Fleetwoods, Guy & The Marble ArchFriday, April 28, 2006
At half-past six the Fleetwood purred up to the front door and I had it open when she came up the steps. She was hatless. She wore a flesh-coloured coat with the collar turned up against her platinum hair. She stood in the middle of the living-room and looked around casually. Then she slipped the coat off with a lithe movement and threw it on the davenport and sat down. 'I didn't really think you'd come,'I said. 'No. Your're the shy type. YOu knew darned well I'd come. Scotch and soda, if you have it.' 'I have it.' I brought the drinks and sat down beside her, but not close enough for it to mean anything. We touched glasses and drank. 'Would you care to go to Romanoffo for dinner?' 'And then what?' 'Where do you live?''West Los Angeles. A house on a quiet old street. It happens to belong to me. I asked you and then what, remember?' 'That would be up to you, naturally.''I thought you were a tough guy. You mean I don't have to pay for my dinner?' 'I ought to slap your face for that crack.' She laughed suddenlly and stared at me over the edge of her glass.'Consider it slapped. We had each other a bit wrong. Romanoffs could wait a while, couldn't it?''We could try West Los Angels first.' 'Why not here?' 'I guess this will make you walk out on me. I had a dream here once, a year and a half ago. There is still a shredd of it left. I'd like to stay in charge.' She stood up quickly and grabbed her coat. I managed to help her on with it. 'I'm sorry, 'I said, "I should have told you that before. She swung around with her face close to mine, but I didn't touch her. 'Sorry that you had and dream and kept it alive? I've had dreams too, but mine died. I didn't have the courage to keep them alive.''It's not quite like that. There was a woman. She was rich. She thought she wanted to marry me. It wouldn't have worked. I'll probably never see her again. But I remember.' 'Let's go. 'she said quietly. 'And let's leave the memory in charge. I only wish I had one worth remembering.'On the way down to the Cadillac I didn't touch her either. She drove beautifully. When a woman is a really good driver she is just about perfect.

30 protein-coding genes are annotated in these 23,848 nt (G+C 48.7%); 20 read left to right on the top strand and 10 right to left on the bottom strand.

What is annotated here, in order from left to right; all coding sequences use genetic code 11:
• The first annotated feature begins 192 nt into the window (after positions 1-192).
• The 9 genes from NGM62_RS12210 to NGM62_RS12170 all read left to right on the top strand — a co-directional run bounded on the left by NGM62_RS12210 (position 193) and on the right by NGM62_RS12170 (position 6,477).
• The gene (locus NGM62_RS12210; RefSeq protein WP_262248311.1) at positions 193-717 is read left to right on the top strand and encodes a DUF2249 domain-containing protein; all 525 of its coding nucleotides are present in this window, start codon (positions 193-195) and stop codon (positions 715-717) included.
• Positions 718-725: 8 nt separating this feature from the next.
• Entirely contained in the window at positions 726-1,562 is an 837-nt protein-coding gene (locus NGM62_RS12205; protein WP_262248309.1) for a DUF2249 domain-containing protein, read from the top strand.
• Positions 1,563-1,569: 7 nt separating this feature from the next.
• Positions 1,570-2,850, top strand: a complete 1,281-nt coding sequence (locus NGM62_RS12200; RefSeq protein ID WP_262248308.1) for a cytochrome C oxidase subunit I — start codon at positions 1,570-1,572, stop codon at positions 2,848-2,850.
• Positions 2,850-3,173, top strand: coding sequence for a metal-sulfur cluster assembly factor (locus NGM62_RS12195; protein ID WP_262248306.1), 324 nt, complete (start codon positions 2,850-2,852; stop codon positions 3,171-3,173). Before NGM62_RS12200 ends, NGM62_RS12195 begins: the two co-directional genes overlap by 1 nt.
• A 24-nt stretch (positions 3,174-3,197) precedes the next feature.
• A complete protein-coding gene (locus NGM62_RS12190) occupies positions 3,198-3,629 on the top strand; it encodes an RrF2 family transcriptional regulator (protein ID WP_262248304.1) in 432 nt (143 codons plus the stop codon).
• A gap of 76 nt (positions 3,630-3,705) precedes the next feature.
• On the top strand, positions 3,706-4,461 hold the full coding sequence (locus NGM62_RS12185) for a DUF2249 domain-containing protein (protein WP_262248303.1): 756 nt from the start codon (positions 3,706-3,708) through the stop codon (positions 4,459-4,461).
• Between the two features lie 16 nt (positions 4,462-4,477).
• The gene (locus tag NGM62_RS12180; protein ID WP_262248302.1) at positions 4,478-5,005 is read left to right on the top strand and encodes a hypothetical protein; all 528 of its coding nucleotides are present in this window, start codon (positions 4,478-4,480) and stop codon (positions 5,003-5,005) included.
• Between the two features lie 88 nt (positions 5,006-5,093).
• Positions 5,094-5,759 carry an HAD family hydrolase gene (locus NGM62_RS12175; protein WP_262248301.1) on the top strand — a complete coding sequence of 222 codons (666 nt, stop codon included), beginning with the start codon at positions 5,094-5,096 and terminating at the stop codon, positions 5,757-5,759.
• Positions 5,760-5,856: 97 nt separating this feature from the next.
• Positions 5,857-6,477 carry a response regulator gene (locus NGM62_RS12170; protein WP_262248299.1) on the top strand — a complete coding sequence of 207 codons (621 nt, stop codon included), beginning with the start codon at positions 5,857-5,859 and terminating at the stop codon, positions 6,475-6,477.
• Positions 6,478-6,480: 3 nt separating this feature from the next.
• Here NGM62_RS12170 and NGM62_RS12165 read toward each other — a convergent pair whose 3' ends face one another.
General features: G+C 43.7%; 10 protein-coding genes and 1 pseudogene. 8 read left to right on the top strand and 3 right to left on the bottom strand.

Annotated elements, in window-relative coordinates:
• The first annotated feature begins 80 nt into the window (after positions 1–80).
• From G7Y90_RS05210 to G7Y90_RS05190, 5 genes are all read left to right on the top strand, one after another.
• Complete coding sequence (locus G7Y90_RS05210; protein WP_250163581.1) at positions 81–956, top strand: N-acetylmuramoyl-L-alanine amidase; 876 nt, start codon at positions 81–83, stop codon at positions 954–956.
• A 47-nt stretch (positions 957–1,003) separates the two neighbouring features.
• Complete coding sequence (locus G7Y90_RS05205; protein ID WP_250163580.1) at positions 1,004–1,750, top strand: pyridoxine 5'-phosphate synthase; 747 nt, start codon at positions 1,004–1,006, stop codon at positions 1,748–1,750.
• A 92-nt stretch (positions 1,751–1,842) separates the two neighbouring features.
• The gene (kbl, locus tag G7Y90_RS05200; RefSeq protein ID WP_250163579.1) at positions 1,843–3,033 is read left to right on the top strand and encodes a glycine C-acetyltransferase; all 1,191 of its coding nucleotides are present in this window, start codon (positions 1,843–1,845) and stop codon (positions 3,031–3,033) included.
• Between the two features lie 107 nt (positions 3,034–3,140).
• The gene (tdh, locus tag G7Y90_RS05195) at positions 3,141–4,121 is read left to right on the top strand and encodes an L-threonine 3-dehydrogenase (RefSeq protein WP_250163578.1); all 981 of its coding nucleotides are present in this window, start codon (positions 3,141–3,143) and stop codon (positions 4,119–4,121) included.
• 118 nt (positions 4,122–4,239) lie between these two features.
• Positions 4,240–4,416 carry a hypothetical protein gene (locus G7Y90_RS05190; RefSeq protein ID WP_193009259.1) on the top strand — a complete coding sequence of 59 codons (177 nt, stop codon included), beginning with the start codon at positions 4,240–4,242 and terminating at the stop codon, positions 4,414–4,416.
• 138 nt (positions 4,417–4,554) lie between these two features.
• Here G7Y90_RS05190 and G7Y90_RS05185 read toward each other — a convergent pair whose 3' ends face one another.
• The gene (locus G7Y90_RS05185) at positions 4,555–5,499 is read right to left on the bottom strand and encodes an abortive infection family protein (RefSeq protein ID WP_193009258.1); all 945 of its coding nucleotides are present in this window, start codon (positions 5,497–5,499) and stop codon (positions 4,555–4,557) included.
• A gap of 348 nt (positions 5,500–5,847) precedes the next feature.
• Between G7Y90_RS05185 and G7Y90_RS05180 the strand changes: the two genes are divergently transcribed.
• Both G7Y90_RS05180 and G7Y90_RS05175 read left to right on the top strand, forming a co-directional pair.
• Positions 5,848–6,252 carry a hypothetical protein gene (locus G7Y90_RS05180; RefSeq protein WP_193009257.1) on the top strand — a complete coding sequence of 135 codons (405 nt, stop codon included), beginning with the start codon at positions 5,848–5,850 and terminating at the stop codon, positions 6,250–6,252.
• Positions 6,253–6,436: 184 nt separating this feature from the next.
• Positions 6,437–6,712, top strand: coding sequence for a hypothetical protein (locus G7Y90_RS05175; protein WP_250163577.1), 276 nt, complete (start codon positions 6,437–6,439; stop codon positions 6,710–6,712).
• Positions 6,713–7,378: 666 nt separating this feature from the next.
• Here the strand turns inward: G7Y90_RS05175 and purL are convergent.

Playback, Chapter XIII, by Raymond Chandler
I felt like part of a Raymond Chandler novel once when I went to the front desk of the Marble Arch Hotel and Guy (above), the man behind it, told me, "Alex, the young lady is waiting for you upstairs. You will not need a key." I had been attempting to do my own Helmut Newtons. Twice difficult, since not only am I not Newton, but I also don't have access to expensive Paris hotels. The Marble Arch worked out just fine.